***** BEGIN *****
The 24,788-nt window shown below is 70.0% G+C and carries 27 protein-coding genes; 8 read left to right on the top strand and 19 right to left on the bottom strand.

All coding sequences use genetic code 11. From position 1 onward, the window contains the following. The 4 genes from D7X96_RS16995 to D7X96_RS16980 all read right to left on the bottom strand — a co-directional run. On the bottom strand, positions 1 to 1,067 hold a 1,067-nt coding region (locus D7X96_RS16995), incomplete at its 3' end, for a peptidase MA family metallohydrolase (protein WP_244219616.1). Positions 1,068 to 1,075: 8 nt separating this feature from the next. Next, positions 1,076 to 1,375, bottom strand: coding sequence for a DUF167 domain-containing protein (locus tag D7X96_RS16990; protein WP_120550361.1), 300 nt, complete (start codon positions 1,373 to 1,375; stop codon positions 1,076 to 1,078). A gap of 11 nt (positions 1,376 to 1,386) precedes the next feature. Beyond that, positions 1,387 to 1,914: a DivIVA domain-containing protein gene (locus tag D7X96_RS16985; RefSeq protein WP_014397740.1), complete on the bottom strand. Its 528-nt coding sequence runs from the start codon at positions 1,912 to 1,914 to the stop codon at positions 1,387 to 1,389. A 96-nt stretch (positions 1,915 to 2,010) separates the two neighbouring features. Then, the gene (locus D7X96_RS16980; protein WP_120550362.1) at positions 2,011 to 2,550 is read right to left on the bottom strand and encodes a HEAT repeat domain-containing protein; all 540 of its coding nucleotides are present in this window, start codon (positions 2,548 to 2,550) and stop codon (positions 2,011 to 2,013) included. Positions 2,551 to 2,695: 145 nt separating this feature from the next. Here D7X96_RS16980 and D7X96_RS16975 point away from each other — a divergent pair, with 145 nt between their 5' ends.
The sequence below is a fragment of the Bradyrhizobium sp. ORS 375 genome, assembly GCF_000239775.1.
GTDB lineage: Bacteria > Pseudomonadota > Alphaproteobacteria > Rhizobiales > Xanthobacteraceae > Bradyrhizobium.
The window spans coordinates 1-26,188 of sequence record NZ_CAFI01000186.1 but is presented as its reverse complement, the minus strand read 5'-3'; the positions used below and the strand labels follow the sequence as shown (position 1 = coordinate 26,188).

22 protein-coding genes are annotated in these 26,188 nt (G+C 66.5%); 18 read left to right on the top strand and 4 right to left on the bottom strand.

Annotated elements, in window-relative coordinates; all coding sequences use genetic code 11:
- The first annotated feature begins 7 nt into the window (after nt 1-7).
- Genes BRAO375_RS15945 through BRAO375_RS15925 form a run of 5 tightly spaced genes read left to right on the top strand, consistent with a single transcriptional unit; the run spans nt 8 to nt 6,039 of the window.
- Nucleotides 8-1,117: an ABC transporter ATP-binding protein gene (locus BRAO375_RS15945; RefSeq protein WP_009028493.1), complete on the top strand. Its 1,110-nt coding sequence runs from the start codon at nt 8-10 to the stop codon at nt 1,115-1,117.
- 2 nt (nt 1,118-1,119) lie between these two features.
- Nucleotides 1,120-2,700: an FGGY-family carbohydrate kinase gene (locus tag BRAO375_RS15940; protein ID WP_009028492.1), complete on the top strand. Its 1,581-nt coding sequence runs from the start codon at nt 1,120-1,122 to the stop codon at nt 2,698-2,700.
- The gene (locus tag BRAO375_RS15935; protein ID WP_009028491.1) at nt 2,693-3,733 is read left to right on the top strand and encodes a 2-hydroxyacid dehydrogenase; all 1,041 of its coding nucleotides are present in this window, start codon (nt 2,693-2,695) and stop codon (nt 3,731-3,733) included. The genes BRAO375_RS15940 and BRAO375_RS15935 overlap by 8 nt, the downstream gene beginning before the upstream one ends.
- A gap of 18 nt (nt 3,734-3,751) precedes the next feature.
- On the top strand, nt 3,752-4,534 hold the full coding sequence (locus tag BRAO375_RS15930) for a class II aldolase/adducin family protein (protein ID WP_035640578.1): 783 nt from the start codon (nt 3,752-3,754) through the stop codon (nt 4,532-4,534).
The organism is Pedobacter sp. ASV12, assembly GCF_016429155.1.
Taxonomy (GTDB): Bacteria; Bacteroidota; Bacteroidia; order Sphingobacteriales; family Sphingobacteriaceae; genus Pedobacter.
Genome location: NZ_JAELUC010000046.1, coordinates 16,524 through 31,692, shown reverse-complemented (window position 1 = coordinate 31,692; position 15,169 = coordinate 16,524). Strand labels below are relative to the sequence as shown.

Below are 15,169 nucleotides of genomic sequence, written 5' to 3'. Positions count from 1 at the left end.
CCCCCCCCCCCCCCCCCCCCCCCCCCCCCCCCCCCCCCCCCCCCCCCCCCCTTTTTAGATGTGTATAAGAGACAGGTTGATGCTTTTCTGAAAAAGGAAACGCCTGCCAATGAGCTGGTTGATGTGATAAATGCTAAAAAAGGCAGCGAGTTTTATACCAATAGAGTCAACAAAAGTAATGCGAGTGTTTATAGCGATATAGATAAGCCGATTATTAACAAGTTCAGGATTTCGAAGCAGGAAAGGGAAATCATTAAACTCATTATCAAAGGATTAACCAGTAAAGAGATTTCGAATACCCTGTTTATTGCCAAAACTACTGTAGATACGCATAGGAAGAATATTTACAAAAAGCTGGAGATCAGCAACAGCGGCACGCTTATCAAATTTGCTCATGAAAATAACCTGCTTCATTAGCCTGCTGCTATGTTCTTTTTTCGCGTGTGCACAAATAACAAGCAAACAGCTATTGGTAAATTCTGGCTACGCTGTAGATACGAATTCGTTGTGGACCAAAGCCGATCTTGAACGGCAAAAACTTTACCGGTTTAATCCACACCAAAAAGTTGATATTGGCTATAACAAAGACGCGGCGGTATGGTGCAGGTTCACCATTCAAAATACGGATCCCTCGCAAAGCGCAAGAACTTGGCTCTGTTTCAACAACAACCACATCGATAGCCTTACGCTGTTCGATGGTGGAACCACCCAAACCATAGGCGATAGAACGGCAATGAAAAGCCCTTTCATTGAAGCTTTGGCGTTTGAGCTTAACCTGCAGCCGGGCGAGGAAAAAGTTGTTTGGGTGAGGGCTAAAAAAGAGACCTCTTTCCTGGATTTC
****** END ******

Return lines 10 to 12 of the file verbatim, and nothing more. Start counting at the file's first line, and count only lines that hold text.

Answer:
- Nucleotides 8-1,117: an ABC transporter ATP-binding protein gene (locus BRAO375_RS15945; RefSeq protein WP_009028493.1), complete on the top strand. Its 1,110-nt coding sequence runs from the start codon at nt 8-10 to the stop codon at nt 1,115-1,117.
- 2 nt (nt 1,118-1,119) lie between these two features.
- Nucleotides 1,120-2,700: an FGGY-family carbohydrate kinase gene (locus tag BRAO375_RS15940; protein ID WP_009028492.1), complete on the top strand. Its 1,581-nt coding sequence runs from the start codon at nt 1,120-1,122 to the stop codon at nt 2,698-2,700.